Meretz chairwoman Tamar Zandberg leads a faction meeting in the Knesset on May 7, 2018. (Miriam Alster/Flash90)

“The earlier the better,” wryly added Joint (Arab) List party leader Ayman Odeh on Twitter.

Despite ongoing disagreements over the ultra-Orthodox draft bill, which was the initial impetus for their meeting Monday, the coalition heads stressed that none of the parties will leave the government and that “the partnership in the Knesset and in the government will continue during the elections.”

In his response, Liberman also expressed hope that the government would pass the contested ultra-Orthodox draft law before the elections.

The coalition announcement came after MK Yair Lapid announced that his opposition Yesh Atid party would vote against the coalition’s bill on the military draft of ultra-Orthodox men, claiming that the government was preparing an “under the table” deal that would change the import of the legislation.

Earlier this month, the Supreme Court granted the government a further month and a half to pass the bill, extending an early December deadline to mid-January. Without the extension, thousands of yeshiva students would have become eligible to be drafted.

Elections will likely mean a further extension will be granted.

The decision to head to the polls also comes as Attorney General Avichai Mandelblit is set to begin reviewing materials to decide on possible charges against Netanyahu this week, embarking on the most high-stakes stage yet of a several-year legal entanglement that has threatened to upend the country’s political system.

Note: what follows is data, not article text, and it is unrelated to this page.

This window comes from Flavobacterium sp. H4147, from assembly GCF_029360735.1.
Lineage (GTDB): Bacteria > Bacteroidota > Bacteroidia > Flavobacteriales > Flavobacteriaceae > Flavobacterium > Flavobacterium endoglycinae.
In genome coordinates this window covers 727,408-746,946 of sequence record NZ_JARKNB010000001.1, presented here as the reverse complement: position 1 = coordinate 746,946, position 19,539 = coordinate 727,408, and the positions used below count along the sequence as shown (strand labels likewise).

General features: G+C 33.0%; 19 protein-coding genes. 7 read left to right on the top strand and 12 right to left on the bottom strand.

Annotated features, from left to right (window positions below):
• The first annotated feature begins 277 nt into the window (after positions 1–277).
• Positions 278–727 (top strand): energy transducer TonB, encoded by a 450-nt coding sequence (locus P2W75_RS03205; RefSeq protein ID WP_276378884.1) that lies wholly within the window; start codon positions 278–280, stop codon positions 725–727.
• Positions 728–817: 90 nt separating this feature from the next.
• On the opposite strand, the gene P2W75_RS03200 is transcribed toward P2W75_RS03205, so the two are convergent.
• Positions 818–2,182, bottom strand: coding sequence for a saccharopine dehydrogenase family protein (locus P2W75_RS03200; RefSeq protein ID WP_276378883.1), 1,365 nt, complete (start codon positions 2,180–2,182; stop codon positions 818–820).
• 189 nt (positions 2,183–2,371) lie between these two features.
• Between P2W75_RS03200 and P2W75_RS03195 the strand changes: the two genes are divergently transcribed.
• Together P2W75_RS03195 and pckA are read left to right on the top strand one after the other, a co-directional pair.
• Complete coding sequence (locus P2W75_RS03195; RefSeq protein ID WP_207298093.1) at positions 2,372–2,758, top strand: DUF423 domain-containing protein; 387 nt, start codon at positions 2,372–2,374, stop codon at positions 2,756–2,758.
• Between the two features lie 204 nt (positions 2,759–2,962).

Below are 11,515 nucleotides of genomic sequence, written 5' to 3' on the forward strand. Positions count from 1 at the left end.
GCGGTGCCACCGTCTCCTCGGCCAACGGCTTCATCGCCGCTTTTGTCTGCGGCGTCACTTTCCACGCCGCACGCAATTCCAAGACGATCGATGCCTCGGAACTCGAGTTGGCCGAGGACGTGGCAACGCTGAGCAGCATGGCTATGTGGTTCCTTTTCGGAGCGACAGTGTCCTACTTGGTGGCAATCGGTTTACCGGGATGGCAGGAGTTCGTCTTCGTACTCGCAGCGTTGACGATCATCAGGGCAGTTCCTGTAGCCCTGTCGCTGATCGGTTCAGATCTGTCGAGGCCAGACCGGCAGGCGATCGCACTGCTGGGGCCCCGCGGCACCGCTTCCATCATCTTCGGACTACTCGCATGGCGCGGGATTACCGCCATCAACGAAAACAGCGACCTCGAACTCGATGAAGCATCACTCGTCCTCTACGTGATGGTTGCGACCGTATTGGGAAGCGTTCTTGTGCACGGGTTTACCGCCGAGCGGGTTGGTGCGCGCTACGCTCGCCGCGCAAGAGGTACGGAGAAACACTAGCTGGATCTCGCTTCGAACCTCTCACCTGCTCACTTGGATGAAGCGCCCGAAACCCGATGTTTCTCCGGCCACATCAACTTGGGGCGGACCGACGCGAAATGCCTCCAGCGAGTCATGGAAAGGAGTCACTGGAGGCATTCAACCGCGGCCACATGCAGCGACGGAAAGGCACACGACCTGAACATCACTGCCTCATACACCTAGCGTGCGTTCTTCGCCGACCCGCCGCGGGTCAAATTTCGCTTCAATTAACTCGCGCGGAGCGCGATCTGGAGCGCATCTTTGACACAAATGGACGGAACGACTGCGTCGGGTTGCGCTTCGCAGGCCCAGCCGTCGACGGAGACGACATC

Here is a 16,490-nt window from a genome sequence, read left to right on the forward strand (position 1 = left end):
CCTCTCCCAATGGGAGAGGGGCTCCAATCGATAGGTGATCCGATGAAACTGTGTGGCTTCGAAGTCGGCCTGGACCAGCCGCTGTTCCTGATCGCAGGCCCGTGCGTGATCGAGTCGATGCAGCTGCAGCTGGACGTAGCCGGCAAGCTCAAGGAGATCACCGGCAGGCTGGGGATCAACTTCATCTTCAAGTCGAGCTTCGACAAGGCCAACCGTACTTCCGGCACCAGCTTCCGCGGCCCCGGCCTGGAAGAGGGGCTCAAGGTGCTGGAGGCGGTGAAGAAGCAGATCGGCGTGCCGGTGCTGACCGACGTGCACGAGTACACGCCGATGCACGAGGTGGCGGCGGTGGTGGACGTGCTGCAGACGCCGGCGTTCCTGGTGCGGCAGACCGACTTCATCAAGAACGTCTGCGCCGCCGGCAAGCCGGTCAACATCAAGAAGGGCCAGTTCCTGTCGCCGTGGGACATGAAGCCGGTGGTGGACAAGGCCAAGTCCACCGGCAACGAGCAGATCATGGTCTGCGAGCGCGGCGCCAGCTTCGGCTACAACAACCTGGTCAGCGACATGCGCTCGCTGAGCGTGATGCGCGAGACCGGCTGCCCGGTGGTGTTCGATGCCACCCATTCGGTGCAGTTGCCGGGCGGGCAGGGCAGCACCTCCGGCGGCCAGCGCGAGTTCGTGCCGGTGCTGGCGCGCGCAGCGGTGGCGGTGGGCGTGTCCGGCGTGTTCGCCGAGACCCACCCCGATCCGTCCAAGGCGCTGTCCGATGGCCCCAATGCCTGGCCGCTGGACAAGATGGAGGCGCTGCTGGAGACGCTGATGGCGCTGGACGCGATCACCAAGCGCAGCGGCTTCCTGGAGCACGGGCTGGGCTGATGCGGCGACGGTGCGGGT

State Prosecutor Shai Nitzan said Wednesday he was wrapping up recommendations on three cases against Netanyahu for Mandelblit, which reportedly include recommendations that the premier be indicted on bribery charges over an affair in which he is accused of kicking back regulatory favors in exchange for positive media coverage.

Mandelblit is expected to convene his legal team to begin working on the hundreds of pages of testimony and other evidence in the three cases on Monday, the Ynet news site reported.

Police have recommended his indictment in three probes and the attorney general is considering how to proceed.

Netanyahu is not, however, required to step down if indicted — only if he is convicted with all appeals exhausted — and polls have indicated his Likud party would remain the largest in parliament after new elections.

Some analysts believe he would be better positioned to face potential charges with a fresh electoral mandate.

Meretz’s Zandberg urged Mandelblit to hurry to decide on whether to indict the prime minister before the elections, but most analysts believe this is highly unlikely.

Netanyahu has been prime minister for a total of more than 12 years, from 1996 to 1999 and again since 2009.

He could next year surpass the record set by Israel’s founding father David Ben-Gurion, who spent more than 13 years in office.

The upcoming election campaign is sure to be tumultuous, with Netanyahu’s opponents likely seeking to erode his reputation as Israel’s “Mr. Security.”

The premier’s electoral appeal has rested in large part on his security credentials.

But Israel’s center-left opposition has been in disarray and may find it difficult to mount a serious challenge to Netanyahu and his right-wing partners.

AFP contributed to this report.